Our main research interests are in understanding individual differences in learned behavior and its implications for attenuating reward and drug related memories.  Some of our work is done in close collaboration with Drs. Marie Monfils in our department and Rueben Gonzales in the college of Pharmacy.


Our research team recently demonstrated that rats display a simple learned behavior with significant individual variations and that these differences might reflect different ways they process and store learned information. In our lab, rats are typically trained to learn that a light presentation in a conditioning box predicts delivery of food reward. This simple learning process is very important in understanding how environmental cues can gain control over one’s behavior and even contribute to pathological conditions such as drug addiction. Environmental cues become linked with reinforcing effects of drug and later induce a vulnerable state of drug craving and can elicit drug-seeking behaviors. It has been proven very difficult to “break” this established link and attenuate behaviors triggered by the environmental cues.

In our typical paradigm, after repeated pairings of the light with food, rats acquire various conditioned responses. One common conditioned response displayed by all rats is to approach and monitor the place where the food reward is delivered (see Fig 1). This is an adaptive learned behavior that allows immediate access to the food when it is delivered. Curiously, however, some rats display another conditioned response directed toward the light itself by orienting toward or approaching the light (see Fig 2). This behavior is not needed to obtain the reward and even can be costly because access to the food reward can be delayed. This seemingly maladaptive behavior towards a cue has been observed in a number of different species in various settings. Furthermore, there appears to be substantial individual differences in the expression of this cue-directed behavior where some subjects show high levels of the behavior and others do not. Because cue-directed behaviors are thought to reflect the acquired salience of the cue, the individual differences suggest that different animals process the cue information differently over the course of learning. This further suggests some fundamental differences in the brain function of these rats. However, it is not clear how the presumably different nature of learning influences the way this learned information (memory) is stored, retrieved and processed.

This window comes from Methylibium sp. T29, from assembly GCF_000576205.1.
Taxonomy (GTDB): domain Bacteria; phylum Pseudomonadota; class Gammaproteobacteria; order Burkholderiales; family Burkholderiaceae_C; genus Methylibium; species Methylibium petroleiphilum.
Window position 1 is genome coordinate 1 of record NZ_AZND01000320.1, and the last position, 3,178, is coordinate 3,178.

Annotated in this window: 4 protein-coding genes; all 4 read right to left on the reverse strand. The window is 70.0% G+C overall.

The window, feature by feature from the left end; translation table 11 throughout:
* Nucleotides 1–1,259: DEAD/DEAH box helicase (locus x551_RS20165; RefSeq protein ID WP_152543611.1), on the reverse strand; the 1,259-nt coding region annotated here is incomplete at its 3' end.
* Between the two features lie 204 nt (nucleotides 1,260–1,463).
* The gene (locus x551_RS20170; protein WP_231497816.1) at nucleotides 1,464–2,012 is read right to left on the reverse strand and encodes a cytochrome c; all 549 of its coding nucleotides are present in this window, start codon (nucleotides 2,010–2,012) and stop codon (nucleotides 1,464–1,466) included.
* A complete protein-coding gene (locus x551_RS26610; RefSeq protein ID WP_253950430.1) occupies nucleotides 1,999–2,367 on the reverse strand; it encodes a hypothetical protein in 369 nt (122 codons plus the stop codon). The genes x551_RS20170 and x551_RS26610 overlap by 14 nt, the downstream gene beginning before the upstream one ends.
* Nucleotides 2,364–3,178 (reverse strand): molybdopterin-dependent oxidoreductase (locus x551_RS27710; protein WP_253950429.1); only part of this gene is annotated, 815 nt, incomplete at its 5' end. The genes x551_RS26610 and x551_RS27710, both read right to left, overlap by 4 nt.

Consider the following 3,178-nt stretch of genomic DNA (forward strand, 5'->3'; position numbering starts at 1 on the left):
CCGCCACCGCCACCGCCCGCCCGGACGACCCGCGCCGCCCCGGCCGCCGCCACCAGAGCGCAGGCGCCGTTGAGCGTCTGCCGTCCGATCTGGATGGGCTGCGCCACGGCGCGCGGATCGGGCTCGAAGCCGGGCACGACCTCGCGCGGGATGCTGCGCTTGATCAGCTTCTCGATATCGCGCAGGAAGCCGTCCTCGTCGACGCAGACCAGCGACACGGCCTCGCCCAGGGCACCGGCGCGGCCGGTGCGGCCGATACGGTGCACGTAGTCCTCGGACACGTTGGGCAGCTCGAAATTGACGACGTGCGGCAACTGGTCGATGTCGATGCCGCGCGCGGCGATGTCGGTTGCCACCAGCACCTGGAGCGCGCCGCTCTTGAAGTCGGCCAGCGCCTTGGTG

Fig 1. Conditioned foodcup approach

Fig 2. Conditioned orienting














Even though cue-directed behaviors such as orienting to the light are not needed for the rat to obtain the food reward, they can be persistent and even resistant to attempts to eliminate them. As a consequence, cue-directed behaviors have been proposed to be a form of impulsivity or reduced inhibitory control.  In fact, the rats that display a strong orienting response to the light also exhibit more impulsive and risky choices in other tasks.  Interestingly, these rats also show distractibility during an attentional task.  We believe the orienting phenotype is well suited to serve as an animal model for understanding behavioral symptoms and treatment for disorders associated with attentional and impulsive issues such as ADHD. 

Poor impulse control and risky decision-making are neurocognitive traits associated with populations susceptible to drug abuse. We are interested in  testing whether orienting phenotype can predict addiction vulnerability. Our recent work suggests that rats with enhanced orienting behavior do show greater preference to amphetamine. We are currently focused on knowing whether orienting phenotype can predict certain aspects of drug addiction, treatment, and relapse process.  



Excessive alcohol use is driven by various factors that are biological, psychological, and social in nature. The degree of how these factors contribute to problematic drinking and then relapse after recovery vary widely at the individual level. One common factor presented to all the users of alcohol is the set of cues closely linked to alcohol consumption. Environmental cues that reliably precede alcohol availability and subsequent consumption can gain the ability to elicit conditioned responses such as alcohol-seeking behavior and promote problematic drinking. We are interested in conditioned responses to alcohol because of the potential to manipulate these responses to reduce relapse. We are currently examining the conditions and neural substrates that influence extinction and relapse of alcohol seeking in a rat model of alcohol dependence.